There doesn’t seem to have been a good movie starring a simian since the original “King Kong” back in 1933, and “Monkeybone” will certainly leave the record unblemished. A “Beetlejuice” clone with more grotesquerie but far less mirth, the frantically slapstick farce from Henry Selick (director of the marvelous “Nightmare Before Christmas”) is so strenuous you can almost see the sweat roll off the screen. Unfortunately, it’s more irritating than funny.
The picture’s based on a graphic novel (the euphemism for an expensive comic book) called “Dark Town” by Kaja Blackley, and centers on a socially inept cartoonist named Stu Miley who’s in the first flush of major success deriving from his creation of an animated simian called Monkeybone (voiced by John Turturro) who, we can tell from an introductory clip, engages in all sorts of ribald acts to embarrass the humans around him. Stu, a rather retiring fellow, is also finally ready to propose to his long-time girlfriend Julie (Bridget Fonda), a research chemist. But before he can do so, he’s clobbered in an accident and winds up in a coma; while his body’s kept alive in the hospital, his spirit goes to a sort of halfway house between Life and Death called Downtown, the realm of dreams and nightmares overseen by the satyr-like ruler Hypnos (Giancarlo Esposito), where Monkeybone also resides. Stu tries to escape this limbo by sneaking into the kingdom of Death (Whoopi Goldberg) and stealing an “Exit” card back to the world of the living, but Monkeybone, in a plot hatched with Hypnos, instead uses the card to take over Stu’s body–their plan is to release a gas invented by Julie to enhance nightmares and thereby bring joy to the denizens of Downtown. To prevent the now-awakened but monkey-possessed Stu from completing this scheme, the real Stu persuades Death to give him a loner body in which he can try to foil the plot (an ill-timed twist, since it’s distinctly reminiscent of the recent “Down to Earth”); it turns out to be the rotting corpse of a dead gymnast (rubber-limbed Chris Kattan) which persistently sheds organs while being pursued by a bevy of doctors trying to harvest them as he frantically tries to stop Monkeybone. The big final confrontation is between Kattan-Stu and Fraser-Monkeybone-as-Stu, with the fate of the world and Julie literally hanging in the balance–atop a hot air balloon, no less.
This fractured, feverish plot is a wacky Freudian fable in which Monkeybone obviously represents the id of the repressed Stu, the seat of all those animalistic drives which societal demands have forced the poor guy to suppress. (Writer Sam Hamm italicizes this when he has Stu’s spirit pick up his “Psychological Baggage” on the way to Downtown.) So the joke is that when the racy simian takes over his creator’s body and acts like the lascivious, freewheeling character he is, it’s as though all the cartoonist’s inhibitions had suddenly been jettisoned and he can go along with all of his most primal urges. This premise could conceivably have been the basis for a hilarious picture–especially starring Fraser, who’d seem to be the perfect choice to play a Monkey-Man, having previously done nicely as a guy raised by apes in “George of the Jungle”–but it ends up seeming rather limp and lame despite all the slapstick, simply because the writing is so pallid and formulaic. Fraser does all the pratfalls, contortions and wide-eyed reactions demanded of him, but he never crosses the line from exertion to charm; he’s working much too hard to very little effect. Fonda, meanwhile, is utterly wasted as Stu’s fiancé; the role could just as well have been played by a mannequin. And Kattan’s shtick, which has a certain gruesome joviality at first, is dragged out so long that by the end it merely seems unsavory–like one of those SNL skits in which Kattan so often appears that overstays its welcome by a considerable margin. Esposito is simply dull as Hypnos (having his head stuck onto a goat’s body can hardly have energized his thespic motivation), but even at that he’s more interesting that Goldberg, who smirks and walks through the role of Death as though she were still in the center of the Hollywood Squares. (She brings nothing like the wry sense of bewilderment with which William Sadler endowed the Grim Reaper in “Bill and Ted’s Bogus Journey.”) Dave Foley, as Stu’s boss, is stuck with a part that’s a series of embarrassments, culminating in a scene that requires him to run around naked with green paint on his face. And, sad to say, the animated Monkeybone himself is an annoying little twit who wouldn’t survive half a season even on Comedy Central. (He’d probably be replaced by yet another airing of SNL reruns.)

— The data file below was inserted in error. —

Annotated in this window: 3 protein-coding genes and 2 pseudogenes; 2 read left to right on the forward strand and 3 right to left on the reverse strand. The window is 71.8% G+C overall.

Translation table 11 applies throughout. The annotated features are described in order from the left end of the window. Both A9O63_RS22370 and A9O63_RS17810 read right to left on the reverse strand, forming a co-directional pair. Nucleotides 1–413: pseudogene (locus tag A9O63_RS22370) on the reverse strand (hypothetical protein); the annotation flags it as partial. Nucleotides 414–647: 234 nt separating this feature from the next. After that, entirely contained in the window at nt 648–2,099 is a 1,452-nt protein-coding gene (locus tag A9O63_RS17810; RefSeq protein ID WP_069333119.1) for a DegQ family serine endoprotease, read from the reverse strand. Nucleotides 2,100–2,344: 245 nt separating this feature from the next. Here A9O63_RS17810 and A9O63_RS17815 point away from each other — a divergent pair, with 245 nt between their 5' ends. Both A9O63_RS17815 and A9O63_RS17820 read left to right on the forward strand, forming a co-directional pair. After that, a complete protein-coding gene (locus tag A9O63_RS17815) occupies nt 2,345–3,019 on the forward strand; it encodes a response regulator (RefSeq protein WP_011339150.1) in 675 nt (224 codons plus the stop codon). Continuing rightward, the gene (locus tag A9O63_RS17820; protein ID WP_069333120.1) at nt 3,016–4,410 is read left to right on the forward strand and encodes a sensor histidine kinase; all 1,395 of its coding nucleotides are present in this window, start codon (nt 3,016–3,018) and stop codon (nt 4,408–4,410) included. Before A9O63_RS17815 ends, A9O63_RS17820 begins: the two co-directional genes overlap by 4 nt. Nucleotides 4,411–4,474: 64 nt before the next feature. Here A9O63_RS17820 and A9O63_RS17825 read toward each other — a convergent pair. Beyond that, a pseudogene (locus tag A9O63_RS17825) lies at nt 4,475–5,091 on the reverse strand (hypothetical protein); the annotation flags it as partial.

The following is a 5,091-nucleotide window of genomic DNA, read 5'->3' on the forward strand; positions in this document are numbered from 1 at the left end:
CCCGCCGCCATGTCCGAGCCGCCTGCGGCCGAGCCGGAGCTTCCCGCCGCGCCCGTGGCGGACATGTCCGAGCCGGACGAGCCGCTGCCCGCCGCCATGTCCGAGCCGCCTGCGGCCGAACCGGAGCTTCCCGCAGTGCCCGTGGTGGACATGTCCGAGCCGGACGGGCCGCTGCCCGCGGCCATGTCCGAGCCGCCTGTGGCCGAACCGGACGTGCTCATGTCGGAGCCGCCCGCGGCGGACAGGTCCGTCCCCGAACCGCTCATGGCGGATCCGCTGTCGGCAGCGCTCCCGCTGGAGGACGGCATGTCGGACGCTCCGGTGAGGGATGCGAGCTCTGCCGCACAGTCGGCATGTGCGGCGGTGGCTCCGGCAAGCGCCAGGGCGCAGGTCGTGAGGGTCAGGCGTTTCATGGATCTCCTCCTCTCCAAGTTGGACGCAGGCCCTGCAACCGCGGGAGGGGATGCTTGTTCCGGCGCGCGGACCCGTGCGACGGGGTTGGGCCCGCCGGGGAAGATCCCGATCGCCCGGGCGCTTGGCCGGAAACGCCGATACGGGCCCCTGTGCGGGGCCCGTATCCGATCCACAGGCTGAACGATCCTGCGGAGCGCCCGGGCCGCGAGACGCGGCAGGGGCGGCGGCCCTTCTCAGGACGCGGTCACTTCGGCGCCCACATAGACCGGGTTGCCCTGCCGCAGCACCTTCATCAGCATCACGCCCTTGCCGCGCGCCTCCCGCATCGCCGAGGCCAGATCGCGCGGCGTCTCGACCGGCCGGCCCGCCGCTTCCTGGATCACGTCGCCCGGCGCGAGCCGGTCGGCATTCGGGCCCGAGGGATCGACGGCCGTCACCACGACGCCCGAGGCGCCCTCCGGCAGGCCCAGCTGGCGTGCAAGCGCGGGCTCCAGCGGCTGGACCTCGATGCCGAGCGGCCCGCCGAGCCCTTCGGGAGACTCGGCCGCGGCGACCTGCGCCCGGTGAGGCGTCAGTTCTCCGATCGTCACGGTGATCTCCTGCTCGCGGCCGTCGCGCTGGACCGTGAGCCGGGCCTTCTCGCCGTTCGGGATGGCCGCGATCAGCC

The makers of “Monkeybone” have gone all out with the special effects, of course, aiming to endow Downtown and Underworld with some of the same dark glamor that Halloween Town possessed in the far superior “Nightmare Before Christmas.” But the result lacks the enchantingly visionary quality of the earlier film (perhaps because it lacks Tim Burton’s uniquely personal perspective); the picture looks seedy and second-rate by comparison, at worst resembling a more perverse recreation of the elaborate sets and costumes that used to be featured on old Krofft Brothers TV series like “H.R. Pufnstuf.” That’s hardly a compliment.
The over-the-top combination of slapstick, grossness and excessive SFX that permeates “Monkeybone” may appeal to the more primitive instincts in some members of its audience, but most viewers–unlike its poor, possessed protagonist–will retain enough of their rational faculties to dismiss the picture as the rather sloppy, inane farce that it is.